The following is a recap of my adventures and experiences while out on business continuity assignment for my employer. In brief summary, there is currently a work stoppage on the part of union employees in the Northeast region. As a result, I’ve been assigned to travel to the upstate New York and perform some of the duties of the striking employees.
My goal is to make this a running blog and post as often as possible.
(August 13-14, 2011)
Day 6 proved to be both a good and bad day. From a work perspective, my partner and I resolved every issue assigned to us. Achieving a 100% closure rate was very satisfying, especially when one of the fixes meant having to venture to the Central Office and resolve the issue there. It was literally an on-the-job training experience, and I admit it was as much luck as it was skill to fix the issue. Still, the end result from the eyes of the customer is the same.
Having had such great success with our efforts, my partner and I were eager to get out there on Day 7 and tackle some more trouble reports. The excitement of the moment was lost, however, when we returned back to the garage on Day 6 and were given the news additional non-union employees will be joining us this upcoming week. This was not received well by us since we’ve already established a rapport with our respective partners, and having to change all that up in the next couple of days will be quite disruptive.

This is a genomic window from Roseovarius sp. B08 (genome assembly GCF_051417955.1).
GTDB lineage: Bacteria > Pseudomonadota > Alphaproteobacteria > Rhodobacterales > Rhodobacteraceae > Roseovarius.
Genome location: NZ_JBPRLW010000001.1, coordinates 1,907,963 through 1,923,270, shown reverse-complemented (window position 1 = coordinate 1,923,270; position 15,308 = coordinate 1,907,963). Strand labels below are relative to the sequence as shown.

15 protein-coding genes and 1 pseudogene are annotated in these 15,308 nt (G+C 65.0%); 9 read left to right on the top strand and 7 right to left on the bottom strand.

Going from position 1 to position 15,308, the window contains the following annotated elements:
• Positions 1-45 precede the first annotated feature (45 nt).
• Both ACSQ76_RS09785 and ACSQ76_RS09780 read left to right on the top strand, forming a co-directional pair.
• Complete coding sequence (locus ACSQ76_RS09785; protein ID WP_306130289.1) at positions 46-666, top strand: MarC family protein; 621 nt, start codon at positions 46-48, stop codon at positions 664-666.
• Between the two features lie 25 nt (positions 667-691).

Like communism, I guess I understand the concept on paper. If you take the number of teams going out to the customers and double them, the keystone being that no one can go out to a job site alone, then productivity should increase. However, to have other management employees accompany us – none of which are trained at all for installation and maintenance – will only serve to decrease productivity. It’s been a challenge for us this past week, as two-person teams, both trained in copper installation and maintenance, to figure out some of the problems we’ve been assigned. To ask us to tackle those same issues with someone who is there literally to just sit with us, I don’t see how that is designed to help our customers.
So whereas before the conflict us employees on assignment faced was with picketing union members, now it feels like we’re getting slammed from the other side by our executive management. I’ve always wondered about the force field that surrounds our headquarters in Basking Ridge, New Jersey. It’s a shield through which every day common sense does not penetrate. I guess this happens often in all large corporations, but it seems that rather than reach out to the garages and sample what’s actually happening, a decision is made unilaterally and applied as a one-size-fits-all solution to help.
I know the company is trying. I know they’re looking to help and protect those employees in the big cities having to deal with hellish behavior on a daily basis. I understand the intent is good. But speaking specifically for the garage to which I’m assigned, it’s going to suck. Not to mention that not everyone currently here is trained the same. My partner is not certified to work aloft (carry large ladders, climb a pole, etc.). Us being team together is perfect because I get to do that work while she’s either interfacing with the customer or communicating our information back to our dispatch center. Now that we’re being split up, I have no idea how that’s going to work.
From Kingston, New York, it’s about four and a half to five hours to Niagara Falls. On the evening of Day 6, I had Niagara on my face. For the first time since I’ve been here, being away from my family really got to me. Depressed, sad, lonely, angry, confused, anxious; it was a multitude of feelings that was overwhelming me all at once.